James Keirstead is one of Canada's foremost landscape and heritage artists. Painting with knives and oils, he has a distinctive, boldly textured, impressionistic style. His nostalgic heritage subjects and peaceful landscapes bring quiet enjoyment that have universal appeal. The angular Keirstead signature conjures up romantic images.
The second of eight children and the eldest son of Lorimer and Greta Keirstead, Jim was born in Saint. John, New Brunswick on December 18, 1932. The artistic side of the family springs from his father, and by the age of six, young Jim knew that he would be an artist.
The family grew up in Ontario, residing in Toronto and Whitby, finally moving in 1949 to Sharbot Lake. A few months later at age seventeen, when their house burned, Jim joined the Canadian Armed Forces, serving in Korea during the war from 1952-53. From 1954 to 1965 he served as a Constable with the Ontario Provincial Police, stationed in Kingston. It was during his police years that he started taking art courses, haunting art galleries and libraries, taking advantage of every opportunity to paint. In 1965 he took the plunge into the precarious world of art.
Private art galleries were opening up across the country. He painted and took his work to galleries and exhibitions in Ottawa, Toronto, and Niagara, then back to his studio to paint. As demand for his work was steadily increasing. His first paintings were of Ontario-the landscapes, homesteads, barns, and the old mills-all subjects that have become synonymous with the angular signature. Then he began to travel as much as possible, heading east to Quebec, and on to the coves of Nova Scotia and Newfoundland. Later, he painted Western Canada –the mountain grandeur of British Columbia and Alberta, and the rugged coast of Vancouver Island. His success was achieved through a little luck and timing, and a lot of hard work, perseverance and dedication. Looking back fondly on the early years, Jim describes that time simply—“It was such a great adventure”.
In more recent years, Jim and his wife, Robere, traveled and painted in Europe. The cottages and gardens of England’s Cotswold region are favourite subjects along with Venice and Paris . The old water powered mills, stone homesteads of Eastern Canada and the U.S.A. have continued to be favoured by Keirstead collectors. Other subjects include old mills, and homesteads and across eastern Canada and the U.S.A.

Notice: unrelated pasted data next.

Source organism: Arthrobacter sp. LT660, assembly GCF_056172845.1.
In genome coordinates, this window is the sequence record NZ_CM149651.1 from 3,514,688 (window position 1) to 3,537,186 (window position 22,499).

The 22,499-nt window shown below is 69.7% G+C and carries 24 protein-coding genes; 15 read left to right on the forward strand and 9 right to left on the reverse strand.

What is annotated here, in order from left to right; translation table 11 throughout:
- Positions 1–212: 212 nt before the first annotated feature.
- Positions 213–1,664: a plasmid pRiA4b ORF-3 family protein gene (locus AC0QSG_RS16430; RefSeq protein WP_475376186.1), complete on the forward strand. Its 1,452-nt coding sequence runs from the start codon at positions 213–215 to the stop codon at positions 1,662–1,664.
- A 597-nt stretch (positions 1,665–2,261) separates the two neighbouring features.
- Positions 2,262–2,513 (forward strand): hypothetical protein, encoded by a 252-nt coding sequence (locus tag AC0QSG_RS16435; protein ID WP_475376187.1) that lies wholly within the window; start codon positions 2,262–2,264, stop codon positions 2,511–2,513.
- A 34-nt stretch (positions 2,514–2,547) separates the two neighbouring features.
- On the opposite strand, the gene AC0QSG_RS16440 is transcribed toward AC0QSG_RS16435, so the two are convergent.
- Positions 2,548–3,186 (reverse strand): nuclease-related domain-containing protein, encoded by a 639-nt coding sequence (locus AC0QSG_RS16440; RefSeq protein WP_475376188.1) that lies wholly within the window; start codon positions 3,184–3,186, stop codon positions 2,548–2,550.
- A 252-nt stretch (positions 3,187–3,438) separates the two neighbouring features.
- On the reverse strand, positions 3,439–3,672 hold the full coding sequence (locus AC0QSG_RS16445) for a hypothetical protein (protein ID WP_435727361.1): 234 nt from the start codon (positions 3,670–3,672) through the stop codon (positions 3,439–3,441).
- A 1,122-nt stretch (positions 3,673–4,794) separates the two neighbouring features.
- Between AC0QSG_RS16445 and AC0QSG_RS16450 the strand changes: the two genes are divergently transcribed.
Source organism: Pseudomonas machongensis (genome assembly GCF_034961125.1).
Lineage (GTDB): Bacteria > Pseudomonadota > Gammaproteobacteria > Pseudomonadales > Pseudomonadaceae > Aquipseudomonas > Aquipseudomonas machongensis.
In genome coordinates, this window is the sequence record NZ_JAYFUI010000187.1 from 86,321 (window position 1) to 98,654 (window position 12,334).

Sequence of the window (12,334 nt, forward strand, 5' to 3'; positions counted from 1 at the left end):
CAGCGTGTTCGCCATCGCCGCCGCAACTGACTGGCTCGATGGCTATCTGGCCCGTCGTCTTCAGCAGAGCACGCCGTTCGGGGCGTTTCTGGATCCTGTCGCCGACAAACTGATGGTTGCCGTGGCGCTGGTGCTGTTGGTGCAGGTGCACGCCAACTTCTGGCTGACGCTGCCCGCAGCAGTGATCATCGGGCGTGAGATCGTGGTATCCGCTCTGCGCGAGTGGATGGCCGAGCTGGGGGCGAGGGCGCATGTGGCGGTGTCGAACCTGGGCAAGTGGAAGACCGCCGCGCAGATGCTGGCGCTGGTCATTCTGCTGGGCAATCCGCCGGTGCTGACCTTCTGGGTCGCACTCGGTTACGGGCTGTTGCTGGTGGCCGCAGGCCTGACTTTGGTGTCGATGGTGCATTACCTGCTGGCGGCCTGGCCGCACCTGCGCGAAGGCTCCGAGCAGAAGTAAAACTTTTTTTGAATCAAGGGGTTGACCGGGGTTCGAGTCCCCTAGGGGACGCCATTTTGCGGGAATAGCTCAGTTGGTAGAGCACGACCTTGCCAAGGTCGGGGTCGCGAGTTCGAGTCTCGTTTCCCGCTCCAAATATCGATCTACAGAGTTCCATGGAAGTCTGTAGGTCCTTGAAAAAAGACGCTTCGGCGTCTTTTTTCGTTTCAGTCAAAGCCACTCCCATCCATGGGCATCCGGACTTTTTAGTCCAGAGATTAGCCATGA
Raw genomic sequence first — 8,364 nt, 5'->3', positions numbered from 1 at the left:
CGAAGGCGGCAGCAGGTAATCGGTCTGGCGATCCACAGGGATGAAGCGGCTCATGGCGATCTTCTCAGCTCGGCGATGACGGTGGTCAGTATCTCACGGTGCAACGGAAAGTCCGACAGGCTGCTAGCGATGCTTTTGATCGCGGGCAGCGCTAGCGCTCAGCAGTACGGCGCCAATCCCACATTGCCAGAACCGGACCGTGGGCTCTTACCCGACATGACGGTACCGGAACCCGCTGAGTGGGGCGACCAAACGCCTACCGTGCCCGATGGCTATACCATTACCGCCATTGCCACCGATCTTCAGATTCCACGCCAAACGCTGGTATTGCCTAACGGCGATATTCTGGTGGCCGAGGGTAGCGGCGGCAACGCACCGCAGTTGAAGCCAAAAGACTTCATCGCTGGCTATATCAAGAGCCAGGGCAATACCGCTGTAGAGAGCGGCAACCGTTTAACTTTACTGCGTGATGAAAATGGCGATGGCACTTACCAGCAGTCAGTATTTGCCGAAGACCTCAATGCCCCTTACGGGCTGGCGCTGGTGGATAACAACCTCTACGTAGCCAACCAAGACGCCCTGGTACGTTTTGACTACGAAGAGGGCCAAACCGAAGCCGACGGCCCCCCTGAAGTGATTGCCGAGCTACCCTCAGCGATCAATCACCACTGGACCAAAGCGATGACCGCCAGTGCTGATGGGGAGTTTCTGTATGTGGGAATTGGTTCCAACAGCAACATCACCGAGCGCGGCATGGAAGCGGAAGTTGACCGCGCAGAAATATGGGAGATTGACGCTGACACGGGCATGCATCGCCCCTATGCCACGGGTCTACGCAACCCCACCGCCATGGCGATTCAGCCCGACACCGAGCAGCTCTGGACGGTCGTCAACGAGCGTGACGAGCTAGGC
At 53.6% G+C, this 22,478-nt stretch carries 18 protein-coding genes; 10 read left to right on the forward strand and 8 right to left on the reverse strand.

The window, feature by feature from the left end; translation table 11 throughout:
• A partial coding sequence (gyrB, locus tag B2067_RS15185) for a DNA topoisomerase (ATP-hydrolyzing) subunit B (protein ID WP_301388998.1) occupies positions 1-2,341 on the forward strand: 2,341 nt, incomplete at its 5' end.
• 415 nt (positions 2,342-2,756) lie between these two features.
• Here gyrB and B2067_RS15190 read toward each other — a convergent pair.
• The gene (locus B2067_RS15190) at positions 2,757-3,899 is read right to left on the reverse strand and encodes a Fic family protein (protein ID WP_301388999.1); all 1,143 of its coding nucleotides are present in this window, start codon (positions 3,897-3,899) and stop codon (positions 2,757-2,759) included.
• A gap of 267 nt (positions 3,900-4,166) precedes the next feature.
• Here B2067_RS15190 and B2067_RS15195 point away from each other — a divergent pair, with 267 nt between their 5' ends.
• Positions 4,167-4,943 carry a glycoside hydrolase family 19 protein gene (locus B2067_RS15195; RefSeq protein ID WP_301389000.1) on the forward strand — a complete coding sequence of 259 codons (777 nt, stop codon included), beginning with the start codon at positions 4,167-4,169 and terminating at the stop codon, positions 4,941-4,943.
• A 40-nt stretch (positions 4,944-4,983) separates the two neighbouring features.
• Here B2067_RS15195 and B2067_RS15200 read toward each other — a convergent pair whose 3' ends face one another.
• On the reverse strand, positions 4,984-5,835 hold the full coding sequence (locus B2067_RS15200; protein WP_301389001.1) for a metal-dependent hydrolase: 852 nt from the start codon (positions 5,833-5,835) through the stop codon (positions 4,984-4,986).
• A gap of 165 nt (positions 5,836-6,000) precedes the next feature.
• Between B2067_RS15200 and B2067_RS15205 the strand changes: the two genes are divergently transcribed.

Keirstead’s artwork includes scenes of children, dogs and young people including a hockey series. Recently he is painting modern stylized impressionistic street scenes some call semi-abstract. These are of Paris, Brussels and Venice, Toronto, Montreal and Quebec some of his favourite places.
His art has been exhibited in nearly 140 one man shows in Toronto, Ottawa, Kingston, Niagara-on-the-Lake and New York city to mention a few.
Currently Keirstead is exhibiting at Gallery on the Lake in Buckhorn,Ontaio, Koymans Gallery in Ottawa, at his own studio/gallery and with Crescent Hill Gallery in Mississauga, Ontario . Keirstead paintings hang in over 1000 private collections and many corporate collections.
Some of his paintings are available in print form, and in his latest book Keirstead’s Canada. All the 23 editions of Keirstead Collector Plates are sold out.
Jim has received many awards and commendations during his long career. However, he feels that the highest honours are received from collectors who continue building their private art collections with his work.
The Keirsteads’ favourite event is the annual Spring Exhibition. “This is when my new originals are offered for sale and I try to have 20 or so new paintings for this show. With the help of friends, Robere and I open our riverside home and property to visitors. Robere’s spectacular flower gardens and my miniature stone mill are popular attractions.